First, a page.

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‘I remember running out of work in floods of tears’

Sarah realised how little support and education women receive about menopause when she began experiencing it herself aged 43. As she struggled to manage her symptoms – all while working for a very male industry – she decided to do something about it


I'd like to say that my wellbeing has always been at the forefront of my lifestyle, but sadly that isn’t the case.

I only really started to take my health seriously when I hit my early forties. And to be honest my gynaecological health wasn’t something that I felt was important.

You would have thought that being someone who'd had lots of treatment for unhappy-looking cervical cells, polycystic ovaries, and a not-so-great childbirth would have given me a kick up the backside to ensure I was taking that area of self-care to another level. But sadly it didn’t. Same went for my general health, to be honest. 

Being diagnosed with an underactive thyroid (previously overactive) and psoriatic arthritis meant that I had to take matters into my own hands. I fought for the right medication and I was blessed to be given it.

With that, and a now very healthy lifestyle, I lead a normal life. You would never know that I have to self-inject every two weeks.

So you would think with all of this the menopause would be a walk in the park. Well for one I am, like so many other women, so uneducated when it comes to hormones and how they are balanced.

You would have thought that that and going from a pleasant happy-go-lucky woman to being called ‘Psycho Sarah’ (along with an illustration) by your boss would have rung some alarm bells. Erm, no, I just thought he was being his usual charming self! My day job is in construction which is notorious for being male-led. Maybe one day this will change.

Fast track the next couple of years and I started to notice that the way I felt was really off. For example, I can remember on one occasion running out of work in floods of tears for no apparent reason.

I just felt as though there was this dark cloud following me around that would not go away. My brain felt foggy and I felt detached from people. I suffered terribly with vaginal dryness (I was even sent for a scan) and it was so painful just to go to the toilet. And yet no one seemed to want to help me. 

Unfortunately, my GP wanted to put me on anti-depressants when I wasn’t depressed. So once again I decided to take the bull by the horns and do some of my own research. I went back to my GP with a list of requirements and items to discuss. (I still feel they always must have dreaded me attending) and had to pay privately to be able to get the correct HRT for me, because like so many women one size does not fit all.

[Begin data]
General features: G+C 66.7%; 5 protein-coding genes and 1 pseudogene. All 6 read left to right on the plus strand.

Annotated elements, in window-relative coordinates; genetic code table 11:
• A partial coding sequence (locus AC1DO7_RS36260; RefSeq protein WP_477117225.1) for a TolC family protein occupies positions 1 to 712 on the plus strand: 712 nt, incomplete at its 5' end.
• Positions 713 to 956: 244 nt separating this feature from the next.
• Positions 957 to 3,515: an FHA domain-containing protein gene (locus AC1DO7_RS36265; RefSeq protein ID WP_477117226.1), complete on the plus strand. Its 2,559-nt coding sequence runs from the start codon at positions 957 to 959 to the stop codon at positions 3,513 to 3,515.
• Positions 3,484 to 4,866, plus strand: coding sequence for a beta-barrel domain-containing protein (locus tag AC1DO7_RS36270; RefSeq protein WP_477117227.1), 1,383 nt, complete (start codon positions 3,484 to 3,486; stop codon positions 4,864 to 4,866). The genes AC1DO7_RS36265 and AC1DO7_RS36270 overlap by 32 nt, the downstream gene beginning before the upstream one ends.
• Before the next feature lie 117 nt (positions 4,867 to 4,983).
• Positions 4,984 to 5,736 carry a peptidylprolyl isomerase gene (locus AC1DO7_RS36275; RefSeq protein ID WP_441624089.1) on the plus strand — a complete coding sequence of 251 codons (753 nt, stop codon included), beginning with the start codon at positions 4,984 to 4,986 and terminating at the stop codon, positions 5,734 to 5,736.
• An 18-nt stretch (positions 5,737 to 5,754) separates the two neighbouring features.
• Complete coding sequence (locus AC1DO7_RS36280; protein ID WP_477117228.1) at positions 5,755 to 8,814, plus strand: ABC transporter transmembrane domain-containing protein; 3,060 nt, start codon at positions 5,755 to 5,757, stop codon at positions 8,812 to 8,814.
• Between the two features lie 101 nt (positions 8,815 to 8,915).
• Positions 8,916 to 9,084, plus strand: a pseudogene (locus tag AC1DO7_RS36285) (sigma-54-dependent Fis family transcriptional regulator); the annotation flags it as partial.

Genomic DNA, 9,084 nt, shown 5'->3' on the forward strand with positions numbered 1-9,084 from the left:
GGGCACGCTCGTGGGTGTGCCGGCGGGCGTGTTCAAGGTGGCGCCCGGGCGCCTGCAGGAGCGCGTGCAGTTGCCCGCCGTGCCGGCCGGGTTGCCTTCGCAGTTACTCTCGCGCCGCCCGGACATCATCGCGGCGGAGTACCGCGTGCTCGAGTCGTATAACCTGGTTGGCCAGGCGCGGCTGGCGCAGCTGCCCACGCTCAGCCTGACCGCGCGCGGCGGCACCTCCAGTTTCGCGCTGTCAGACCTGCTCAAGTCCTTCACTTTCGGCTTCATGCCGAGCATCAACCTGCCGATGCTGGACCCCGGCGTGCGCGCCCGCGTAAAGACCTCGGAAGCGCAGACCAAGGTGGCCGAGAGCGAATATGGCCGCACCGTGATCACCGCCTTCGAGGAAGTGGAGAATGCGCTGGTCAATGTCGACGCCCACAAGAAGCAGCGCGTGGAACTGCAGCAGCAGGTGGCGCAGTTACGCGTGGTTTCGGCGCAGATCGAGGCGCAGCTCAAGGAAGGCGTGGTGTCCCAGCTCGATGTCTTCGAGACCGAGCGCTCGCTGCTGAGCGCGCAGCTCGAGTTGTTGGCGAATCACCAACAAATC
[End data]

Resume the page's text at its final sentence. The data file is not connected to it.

With all of this in mind, I knew that there must be other women who felt the same. So I decided to start a closed Facebook group in my local area. We now have nearly 500 members of which 80% are local ladies. I wanted to build a community of real women who can support one another.

We meet once a month to share our stories, tips and to generally build friendships. We have also incorporated ‘buddies’ within the group to connect with new members, and have produced posters and flyers that were handed out to GPs, health centres, workplaces etc. My husband even has it plastered all over the back of his work van!

Following on from this I built a website to be able to log all of the research I had found, along with incorporating a friendship forum. This has now developed further afield but my heart will always be with my community in my local town and the surrounding communities of women that need that connection with someone who cares.

I am hoping that other women will build pockets of support in their local area to build friendships because women supporting women makes all the difference to the season of menopause.

So you see, Wellbeing of Women is a vital charity when it comes to research, development and education in areas that affect women on a daily basis. For one, the fact that they are interested in a possible link between endometriosis and autoimmune disease is groundbreaking but they have also funded research with focus on improving attitudes towards menopause in the workplace and helping women manage their symptoms.

Maybe my daughter’s generation will have a better understanding, along with endless possibilities because of this wonderful charity.

Visit Sarah’s website, Positive Menopause. You can also follow her on Instagram or join her menopause community and Facebook page here.